The Buying Process

Buying a home can be an exciting and rewarding endeavor or it can be a stressful, even painful experience. You’re more likely to have a positive outcome if you use a knowledgeable real estate agent and have knowledge of the buying process in advance.

 

The Buying Process

 

1. Receive a Preapproval Letter from a Mortgage Specialist

Preapproved homebuyers receive preferential treatment when negotiating home purchases. Why? Because pre-approved buyers have proof they are financially qualified to purchase the home, sellers consider them more serious than buyers without a preapproval letter. You don’t want to find the ideal home in the perfect area, and then not qualify for enough financing to close the deal. A Mortgage Specialist will help you figure out your price range.

 

2. Select an Ideal Real Estate Agent

This is one of the most important steps in the process. For all intents and purposes, you and your agent will be partners. You’ll confide in him or her on a business level and perhaps on a personal level. Your agent will be the person who deals with any problems that crop up along the way. A quality agent is the key to finding the right place in the right area for the right price. Be selective, look for someone you feel comfortable with and who’s trustworthy, knowledgeable, and experienced. Your agent should represent you exclusively.

 

3. Meet with your Agent for an Initial Homebuyer Consultation

This is the important step when you and your agent prepare each other for exactly what to expect. The following points should be covered and fully understood during this meeting:

  • Your exact needs (number of bedrooms, baths, etc.), where you’re looking, your price range, and your timeline. It takes generally takes 30 to 60 days from purchase to closing.
  • How often you are available to look at properties and what you expect from your agent in terms of availability and communication (e-mail or phone updates, daily or weekly).
  • Your agent should give you copies of all the paperwork you will be expected to sign throughout the process and briefly explain each form.
  • Your agent should explain buyer brokerage vs. seller’s representation, and the benefits of signing an optional buyer broker agreement.
  • Sign the Massachusetts Mandatory Agency Disclosure Form, which is required by law. Never work with an agent without signing this form first. This is not a contract. It requires the agent to disclose to you what his or her role will be in your transaction and how the agent’s firm will handle your transaction.

Be open to any suggestions that your agent may give you. Your agent may suggest a different strategy or type of property that might be more suitable for your needs.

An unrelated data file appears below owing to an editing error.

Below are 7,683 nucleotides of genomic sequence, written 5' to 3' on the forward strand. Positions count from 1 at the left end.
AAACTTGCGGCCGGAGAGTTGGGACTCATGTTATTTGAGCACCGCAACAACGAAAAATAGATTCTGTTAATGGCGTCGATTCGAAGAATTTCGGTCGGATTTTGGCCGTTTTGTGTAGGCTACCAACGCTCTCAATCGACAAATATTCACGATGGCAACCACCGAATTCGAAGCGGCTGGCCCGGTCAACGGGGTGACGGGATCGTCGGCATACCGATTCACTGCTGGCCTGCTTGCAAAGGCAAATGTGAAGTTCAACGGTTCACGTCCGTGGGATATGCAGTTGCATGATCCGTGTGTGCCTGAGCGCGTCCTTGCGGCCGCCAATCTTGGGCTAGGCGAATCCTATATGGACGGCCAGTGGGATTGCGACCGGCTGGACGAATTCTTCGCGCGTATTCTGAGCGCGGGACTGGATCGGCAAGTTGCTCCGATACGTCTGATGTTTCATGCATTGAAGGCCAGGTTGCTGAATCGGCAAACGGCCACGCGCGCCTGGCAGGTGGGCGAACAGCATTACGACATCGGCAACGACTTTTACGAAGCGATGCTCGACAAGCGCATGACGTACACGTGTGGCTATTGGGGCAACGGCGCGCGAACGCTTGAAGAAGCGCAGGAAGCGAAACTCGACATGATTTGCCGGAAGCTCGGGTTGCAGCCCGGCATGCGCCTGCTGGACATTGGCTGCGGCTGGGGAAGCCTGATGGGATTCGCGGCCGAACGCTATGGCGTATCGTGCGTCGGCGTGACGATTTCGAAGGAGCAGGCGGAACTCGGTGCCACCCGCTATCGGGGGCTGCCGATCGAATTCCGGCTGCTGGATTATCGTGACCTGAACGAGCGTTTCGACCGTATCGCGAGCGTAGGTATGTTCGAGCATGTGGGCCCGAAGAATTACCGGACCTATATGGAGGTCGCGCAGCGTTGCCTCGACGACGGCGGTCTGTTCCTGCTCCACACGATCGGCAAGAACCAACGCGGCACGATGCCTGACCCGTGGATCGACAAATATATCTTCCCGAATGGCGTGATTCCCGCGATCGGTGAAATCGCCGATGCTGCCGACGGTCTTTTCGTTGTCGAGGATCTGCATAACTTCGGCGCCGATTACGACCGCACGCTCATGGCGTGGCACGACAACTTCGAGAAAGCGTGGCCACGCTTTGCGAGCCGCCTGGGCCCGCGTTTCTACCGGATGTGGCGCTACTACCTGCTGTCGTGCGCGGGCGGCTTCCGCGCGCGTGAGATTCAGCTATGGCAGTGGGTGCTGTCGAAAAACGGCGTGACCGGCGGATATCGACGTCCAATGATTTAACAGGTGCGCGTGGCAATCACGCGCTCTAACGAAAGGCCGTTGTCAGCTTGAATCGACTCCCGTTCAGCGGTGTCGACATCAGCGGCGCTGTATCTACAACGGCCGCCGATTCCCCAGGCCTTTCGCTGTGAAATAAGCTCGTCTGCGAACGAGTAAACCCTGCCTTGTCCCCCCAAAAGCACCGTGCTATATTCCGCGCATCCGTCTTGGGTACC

4. Start Looking at Homes

This is the fun part. It is important to limit the number of homes you visit in a day. If you look at too many homes, details are lost. It’s a good idea to keep a checklist to help you track the properties you’ve seen. It is also helpful to narrow down the properties after each visit. Remember, communication with your agent is crucial. It’s important to let your agent know which houses you like and why, as well as which houses you don’t like and why. Sometimes looking one time helps you and your agent really know your exact needs. Ask your agents to research on any advertised properties that look interesting to you. That’s the agent’s role. If you should become interested in a for-sale-by-owner property, ask your agent to contact the seller first to see if  the seller will cooperate (pay a commission) with a buyers’ agent.

 

5. Finding Your Dream Home or Ideal Property

Once you’ve narrowed your search down to one or two homes you really like, your agent will do research to help you make your decision, but the decision will ultimately be yours. And surprisingly enough, it’s going to be pretty easy to decide. Buyers can call the local Chambers of Commerce for any needed statistics. Local Zoning and Planning offices are a good source for future road plans, etc. Once you’ve selected a home, your agents will do a comparative market analysis on that property. This involves determining “fair market value” by looking at what other buyers were willing to pay for similar properties in the same neighborhood or area.

 

6. Making an Offer & Handling Negotiations

When making an offer on a property, it is important to decide ahead of time how much you are willing to pay and at what terms. You already know the fair market value from the information your agent provides from accurate data in the Multiple Listing Service. Now you have to decide:

  • Price you will offer
  • Deposit amount
  • Personal property you wish to have included (remember, everything is negotiable)
  • Closing
  • Inspections you plan to conduct